May 16 - Despite their substantial differences, new French President Francois Hollande and German Chancellor Angela Merkel seemed to get off to a good start at their first meeting. Greece remains top of their agenda as worries increase about contagion hitting Italy and Spain. Joanna Partridge reports.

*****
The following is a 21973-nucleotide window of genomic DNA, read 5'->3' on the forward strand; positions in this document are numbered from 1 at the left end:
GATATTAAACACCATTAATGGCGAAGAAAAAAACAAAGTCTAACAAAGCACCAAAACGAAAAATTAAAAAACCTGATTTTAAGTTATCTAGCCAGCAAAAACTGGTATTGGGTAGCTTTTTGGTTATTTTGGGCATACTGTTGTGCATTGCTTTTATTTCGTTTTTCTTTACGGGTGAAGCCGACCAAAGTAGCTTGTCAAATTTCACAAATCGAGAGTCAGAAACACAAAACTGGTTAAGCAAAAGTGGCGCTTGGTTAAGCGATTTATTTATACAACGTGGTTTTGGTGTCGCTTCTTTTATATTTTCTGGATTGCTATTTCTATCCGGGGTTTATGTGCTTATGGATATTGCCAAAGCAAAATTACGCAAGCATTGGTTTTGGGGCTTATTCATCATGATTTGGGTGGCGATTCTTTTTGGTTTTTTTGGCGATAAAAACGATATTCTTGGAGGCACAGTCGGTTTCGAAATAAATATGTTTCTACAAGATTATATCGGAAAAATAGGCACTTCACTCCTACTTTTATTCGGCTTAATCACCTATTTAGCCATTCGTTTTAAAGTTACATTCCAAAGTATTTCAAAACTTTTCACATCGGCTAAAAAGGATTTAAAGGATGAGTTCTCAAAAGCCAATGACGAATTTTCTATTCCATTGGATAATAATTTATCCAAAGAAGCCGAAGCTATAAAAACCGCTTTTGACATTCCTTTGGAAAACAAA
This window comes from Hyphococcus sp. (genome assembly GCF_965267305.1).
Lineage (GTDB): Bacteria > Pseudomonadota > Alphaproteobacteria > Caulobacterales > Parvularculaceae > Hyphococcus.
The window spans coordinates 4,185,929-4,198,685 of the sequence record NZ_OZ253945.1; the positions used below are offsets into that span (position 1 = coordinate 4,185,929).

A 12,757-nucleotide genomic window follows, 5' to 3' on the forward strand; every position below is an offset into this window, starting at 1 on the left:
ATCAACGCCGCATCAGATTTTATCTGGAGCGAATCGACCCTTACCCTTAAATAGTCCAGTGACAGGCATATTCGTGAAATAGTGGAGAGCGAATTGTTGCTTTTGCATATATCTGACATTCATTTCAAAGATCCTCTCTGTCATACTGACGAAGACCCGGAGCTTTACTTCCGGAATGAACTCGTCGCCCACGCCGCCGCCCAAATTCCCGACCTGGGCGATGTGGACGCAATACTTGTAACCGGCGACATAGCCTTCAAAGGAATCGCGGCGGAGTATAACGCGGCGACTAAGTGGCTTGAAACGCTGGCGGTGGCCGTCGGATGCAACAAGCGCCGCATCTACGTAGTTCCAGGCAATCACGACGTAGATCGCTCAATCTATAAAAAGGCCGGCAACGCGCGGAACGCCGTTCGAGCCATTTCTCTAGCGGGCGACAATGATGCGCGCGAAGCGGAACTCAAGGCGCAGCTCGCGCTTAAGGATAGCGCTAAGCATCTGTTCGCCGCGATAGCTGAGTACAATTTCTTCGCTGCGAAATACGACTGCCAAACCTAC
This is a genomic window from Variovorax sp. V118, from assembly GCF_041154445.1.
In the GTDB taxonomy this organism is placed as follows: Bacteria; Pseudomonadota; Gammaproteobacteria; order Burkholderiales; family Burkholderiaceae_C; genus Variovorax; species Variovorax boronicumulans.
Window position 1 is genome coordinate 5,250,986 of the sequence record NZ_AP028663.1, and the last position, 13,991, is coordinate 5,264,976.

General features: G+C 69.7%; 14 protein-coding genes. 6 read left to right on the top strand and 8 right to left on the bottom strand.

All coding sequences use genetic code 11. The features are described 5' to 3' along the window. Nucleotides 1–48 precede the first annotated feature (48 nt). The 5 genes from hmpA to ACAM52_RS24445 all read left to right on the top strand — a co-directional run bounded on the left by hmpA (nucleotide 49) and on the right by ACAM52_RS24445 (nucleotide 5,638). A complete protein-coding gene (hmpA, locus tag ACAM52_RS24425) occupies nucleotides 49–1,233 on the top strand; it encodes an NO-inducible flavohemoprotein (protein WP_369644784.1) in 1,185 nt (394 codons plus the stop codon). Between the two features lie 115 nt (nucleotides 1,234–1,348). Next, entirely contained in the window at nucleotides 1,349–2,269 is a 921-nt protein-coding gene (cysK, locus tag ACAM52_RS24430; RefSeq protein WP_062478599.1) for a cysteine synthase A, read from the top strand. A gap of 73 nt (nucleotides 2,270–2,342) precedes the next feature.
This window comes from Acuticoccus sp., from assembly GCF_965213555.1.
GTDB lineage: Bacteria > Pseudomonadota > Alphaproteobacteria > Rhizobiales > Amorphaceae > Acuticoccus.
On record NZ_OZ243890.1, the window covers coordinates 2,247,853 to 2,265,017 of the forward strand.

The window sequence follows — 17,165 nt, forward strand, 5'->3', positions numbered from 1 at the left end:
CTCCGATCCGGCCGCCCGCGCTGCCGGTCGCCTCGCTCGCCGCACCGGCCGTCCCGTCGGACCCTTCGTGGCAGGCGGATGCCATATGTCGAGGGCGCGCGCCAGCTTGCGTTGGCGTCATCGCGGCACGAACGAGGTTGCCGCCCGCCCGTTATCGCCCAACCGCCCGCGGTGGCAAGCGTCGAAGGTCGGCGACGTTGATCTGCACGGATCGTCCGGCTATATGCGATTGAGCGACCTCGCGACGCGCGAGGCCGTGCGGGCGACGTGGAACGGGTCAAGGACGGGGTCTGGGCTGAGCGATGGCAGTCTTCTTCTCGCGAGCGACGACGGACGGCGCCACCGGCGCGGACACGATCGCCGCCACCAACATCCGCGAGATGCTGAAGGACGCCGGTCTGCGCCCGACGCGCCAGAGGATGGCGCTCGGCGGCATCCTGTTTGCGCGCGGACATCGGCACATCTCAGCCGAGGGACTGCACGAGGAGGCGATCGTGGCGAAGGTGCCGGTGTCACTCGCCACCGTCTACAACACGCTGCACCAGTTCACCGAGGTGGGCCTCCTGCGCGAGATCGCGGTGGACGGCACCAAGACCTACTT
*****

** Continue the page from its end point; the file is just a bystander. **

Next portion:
No kiss - but a handshake - when France's new leader met his German counterpart for the first time. Francois Hollande travelled straight to Berlin after his inauguration to start grappling with the euro zone's mounting problems. SOUNDBITE: FRENCH PRESIDENT, FRANCOIS HOLLANDE, SAYING (French): "We want to work together for the good of Europe but we also want to mobilise all of the other European countries. I also wanted to come to talk to the chancellor about our work for the coming weeks and months." After their meeting, Hollande got back to the business of putting his cabinet together - and Jean-Marc Ayrault officially took over as Prime Minister. Commentators seemed to think the first meeting of the Franco-German partnership got off to a good start. Christopher Bickerton from Paris' Sciences Po university says the leaders know they need each other. SOUNDBITE: CHRISTOPHER BICKERTON, ASSOCIATE PROFESSOR OF INTERNATIONAL RELATIONS AT SCIENCES PO, SAYING (English): "Some of them were reasonably uncontroversial measures such as using Europe's structural funds to fund growth-based projects and then he mentioned eurobonds at the very end of his list, in a rather clipped, abbreviated way. My feeling is that he's going to accept that there's a need for compromise, there will be some things on that list that will be left out and it may well be the ones that Angela Merkel is most against." Greece is currently at the top of the euro zone's list of worries. After an inconclusive election earlier this month a new vote will now take place in mid-June which could hand victory to leftists who oppose the country's EU/IMF bailout. There are also concerns Athens' troubles could spread to Spain and Italy. That's despite the IMF saying Rome is making good progress in shoring up its finances. SOUNDBITE: REZA MOGHADAM, DIRECTOR OF IMF EUROPE DEPARTMENT, SAYING (English): "The stablisation policies that have been put in place are also essential to create the conditions for a revival of growth. But of course the job is not yet done, there is good progress but more needs to be done to revive growth." Patience over Greece is wearing thin among EU policymakers. Merkel and Hollande may not be best friends yet but they do need to show a united front as fears increase about the euro zone dividing. Joanna Partridge, Reuters